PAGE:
Luang Prabang, a UNESCO World Heritage site, is nestled in northern mountains of Laos. It is the former royal capitol of this primarily Buddhist country. A lush, green, peaceful place on the banks of the mighty Mekong River, it is attractive to visitors and noted for its beautiful scenery and glittering gold temples.
The Mekong, which begins in the Tibetan plateau many miles to the north, was high and muddy upon our arrival, but not too high to be used by locals as the primary transportation corridor for other parts of the region. Small passenger ferries busily transferred residents from one side to the other, while barges, fishing boats and a fleet of visitor craft moved north and south.
Laos is a poor country and people work hard for their basic necessities.
We saw many examples of their enterprise once boarded our small boat on the first morning for an upstream cruise to a small village known for its many handcrafts.
In spite of the strong current and muddy water, I saw lots of local fishermen tending their nets and pulling in their lines as they harvested the day’s catch.
Recycled plastic water bottles are part of their tackle. They attach a line, weight and baited hook to the empty, capped bottled and place it in a likely spot. We saw hundreds of these fish markers set near the bank along our way.
Our first stop of the morning was at an open-air distillery set up under a tin roof on the riverbank just above the high-water mark. The proprietor appeared to be doing a booming business making rice-whiskey with very crude-looking paraphernalia, including a 55-gallon drum.
He offers tastings of his wares, with or without the snake.
To add some kind of extra zing to some of his beverages, including rice wine, he adds snakes (including cobras) and/or scorpions. We chose the one sans snake. It tasted a lot like the Italian “moonshine” we know as grappa.
Just upriver from the distillery, we visited a thatched hut village in which women were weaving and creating the many colorful scarves and blankets that they sell in the open-air markets in the city.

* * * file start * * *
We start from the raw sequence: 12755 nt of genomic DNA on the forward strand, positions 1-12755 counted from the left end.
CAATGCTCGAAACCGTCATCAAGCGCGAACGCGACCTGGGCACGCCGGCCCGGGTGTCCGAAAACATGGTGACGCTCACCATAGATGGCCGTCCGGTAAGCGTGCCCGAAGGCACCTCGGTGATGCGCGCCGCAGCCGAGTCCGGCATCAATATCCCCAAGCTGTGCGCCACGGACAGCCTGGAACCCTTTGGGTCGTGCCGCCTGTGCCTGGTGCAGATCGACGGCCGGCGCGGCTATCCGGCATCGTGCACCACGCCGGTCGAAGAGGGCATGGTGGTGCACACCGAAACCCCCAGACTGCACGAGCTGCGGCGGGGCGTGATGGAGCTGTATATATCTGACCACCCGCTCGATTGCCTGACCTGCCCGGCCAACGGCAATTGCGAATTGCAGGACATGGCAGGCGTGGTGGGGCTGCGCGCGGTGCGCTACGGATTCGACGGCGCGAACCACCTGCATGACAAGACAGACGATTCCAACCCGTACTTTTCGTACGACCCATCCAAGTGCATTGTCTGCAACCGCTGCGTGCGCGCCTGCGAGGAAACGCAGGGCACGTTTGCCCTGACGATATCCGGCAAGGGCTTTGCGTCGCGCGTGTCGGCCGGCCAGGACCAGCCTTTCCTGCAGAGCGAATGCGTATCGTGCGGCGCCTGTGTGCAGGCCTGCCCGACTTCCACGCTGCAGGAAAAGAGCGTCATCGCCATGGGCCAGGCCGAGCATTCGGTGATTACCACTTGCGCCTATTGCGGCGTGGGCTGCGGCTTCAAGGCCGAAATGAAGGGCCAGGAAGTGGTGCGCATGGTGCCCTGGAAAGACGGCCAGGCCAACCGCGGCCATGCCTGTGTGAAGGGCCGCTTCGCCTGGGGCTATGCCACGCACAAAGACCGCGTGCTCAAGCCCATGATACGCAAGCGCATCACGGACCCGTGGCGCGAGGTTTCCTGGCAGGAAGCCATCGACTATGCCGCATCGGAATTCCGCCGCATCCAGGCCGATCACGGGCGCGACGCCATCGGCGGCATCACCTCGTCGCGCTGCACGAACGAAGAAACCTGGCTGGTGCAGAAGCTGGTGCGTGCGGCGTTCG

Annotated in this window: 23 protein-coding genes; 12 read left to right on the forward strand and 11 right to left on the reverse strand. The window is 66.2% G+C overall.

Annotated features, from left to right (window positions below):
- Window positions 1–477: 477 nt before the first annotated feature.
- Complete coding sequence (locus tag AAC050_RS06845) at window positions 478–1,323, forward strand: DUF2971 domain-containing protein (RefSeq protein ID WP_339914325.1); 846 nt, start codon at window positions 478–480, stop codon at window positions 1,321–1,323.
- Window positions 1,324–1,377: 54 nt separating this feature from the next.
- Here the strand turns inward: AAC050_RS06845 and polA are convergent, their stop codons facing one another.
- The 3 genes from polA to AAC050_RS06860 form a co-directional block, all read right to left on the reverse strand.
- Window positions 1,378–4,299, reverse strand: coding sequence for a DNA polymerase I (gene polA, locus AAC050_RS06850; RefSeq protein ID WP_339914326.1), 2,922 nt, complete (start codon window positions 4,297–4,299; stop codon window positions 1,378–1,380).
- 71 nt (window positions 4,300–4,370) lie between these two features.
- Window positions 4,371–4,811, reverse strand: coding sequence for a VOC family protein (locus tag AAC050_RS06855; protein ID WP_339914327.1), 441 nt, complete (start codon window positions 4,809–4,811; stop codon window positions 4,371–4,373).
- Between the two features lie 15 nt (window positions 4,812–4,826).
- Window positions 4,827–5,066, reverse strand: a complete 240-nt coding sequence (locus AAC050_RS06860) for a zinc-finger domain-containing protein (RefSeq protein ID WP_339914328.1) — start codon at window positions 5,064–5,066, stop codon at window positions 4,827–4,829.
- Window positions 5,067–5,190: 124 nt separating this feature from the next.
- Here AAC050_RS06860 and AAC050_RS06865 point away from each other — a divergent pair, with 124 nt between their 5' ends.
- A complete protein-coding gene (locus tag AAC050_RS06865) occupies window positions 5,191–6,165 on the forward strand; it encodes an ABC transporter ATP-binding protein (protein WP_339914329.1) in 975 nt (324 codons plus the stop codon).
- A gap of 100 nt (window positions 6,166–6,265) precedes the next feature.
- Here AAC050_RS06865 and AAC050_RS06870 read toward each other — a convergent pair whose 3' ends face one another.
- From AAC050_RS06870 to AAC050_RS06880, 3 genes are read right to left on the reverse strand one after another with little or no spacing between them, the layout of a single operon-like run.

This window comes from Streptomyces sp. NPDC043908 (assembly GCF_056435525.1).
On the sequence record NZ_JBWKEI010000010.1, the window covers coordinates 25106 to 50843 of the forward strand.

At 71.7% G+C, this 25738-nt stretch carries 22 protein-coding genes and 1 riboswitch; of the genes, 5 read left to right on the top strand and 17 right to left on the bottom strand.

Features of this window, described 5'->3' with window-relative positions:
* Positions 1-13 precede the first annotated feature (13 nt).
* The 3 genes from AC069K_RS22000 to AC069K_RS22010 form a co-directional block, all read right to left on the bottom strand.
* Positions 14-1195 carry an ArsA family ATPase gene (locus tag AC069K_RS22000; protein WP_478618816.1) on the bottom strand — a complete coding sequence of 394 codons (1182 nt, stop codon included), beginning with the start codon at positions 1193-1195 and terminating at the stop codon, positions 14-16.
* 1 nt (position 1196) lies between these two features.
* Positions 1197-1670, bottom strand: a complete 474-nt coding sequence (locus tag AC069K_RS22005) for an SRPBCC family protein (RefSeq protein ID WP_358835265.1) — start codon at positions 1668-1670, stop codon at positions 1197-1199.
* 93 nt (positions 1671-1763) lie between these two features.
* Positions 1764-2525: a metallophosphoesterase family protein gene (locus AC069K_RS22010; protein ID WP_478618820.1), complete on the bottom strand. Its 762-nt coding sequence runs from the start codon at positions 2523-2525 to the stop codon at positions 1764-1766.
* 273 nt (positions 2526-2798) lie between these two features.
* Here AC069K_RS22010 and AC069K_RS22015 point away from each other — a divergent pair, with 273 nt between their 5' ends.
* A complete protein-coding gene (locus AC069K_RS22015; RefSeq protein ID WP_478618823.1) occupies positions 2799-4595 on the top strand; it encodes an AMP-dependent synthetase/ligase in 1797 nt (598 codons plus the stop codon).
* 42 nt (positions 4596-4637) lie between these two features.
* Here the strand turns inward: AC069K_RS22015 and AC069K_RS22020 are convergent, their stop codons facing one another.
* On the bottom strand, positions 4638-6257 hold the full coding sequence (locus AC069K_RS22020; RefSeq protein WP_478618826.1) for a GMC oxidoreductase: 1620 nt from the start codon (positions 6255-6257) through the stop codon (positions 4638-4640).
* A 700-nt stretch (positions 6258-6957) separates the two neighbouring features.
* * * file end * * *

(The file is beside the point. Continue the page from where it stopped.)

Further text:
Many of the women had small children playing nearby. Unfailingly, we got a smile and a wave from each person we encountered.
Our next stop was formerly a 16th-century monastery set in steep vertical cliffs of limestone. The Pak Ou caves, popularly called the “Buddha Caves,” are filled with thousands of Buddha sculptures in various sizes; some are made of wood and centuries old. It’s a popular tourist stop, but well worth the two-hour cruise upstream from Luang Prabang.
Vanh, our guide for our stay in Luang Prabang had been a Buddhist monk for five years. He was born in a poor mountain village and chose to leave home and join a monastery at the age of 13. While the life is hard with strict rules, he said he received a much better education, including learning English, than he would have gotten in his remote village. Many boys choose this path out of poverty, and apparently there are no hard feelings against those who choose to leave life as a monk after taking advantage of the educational opportunities.
While Luang Prabang is a small modern city, the mountain villages we visited, including those of the H’mong and Khmu minorities, are not.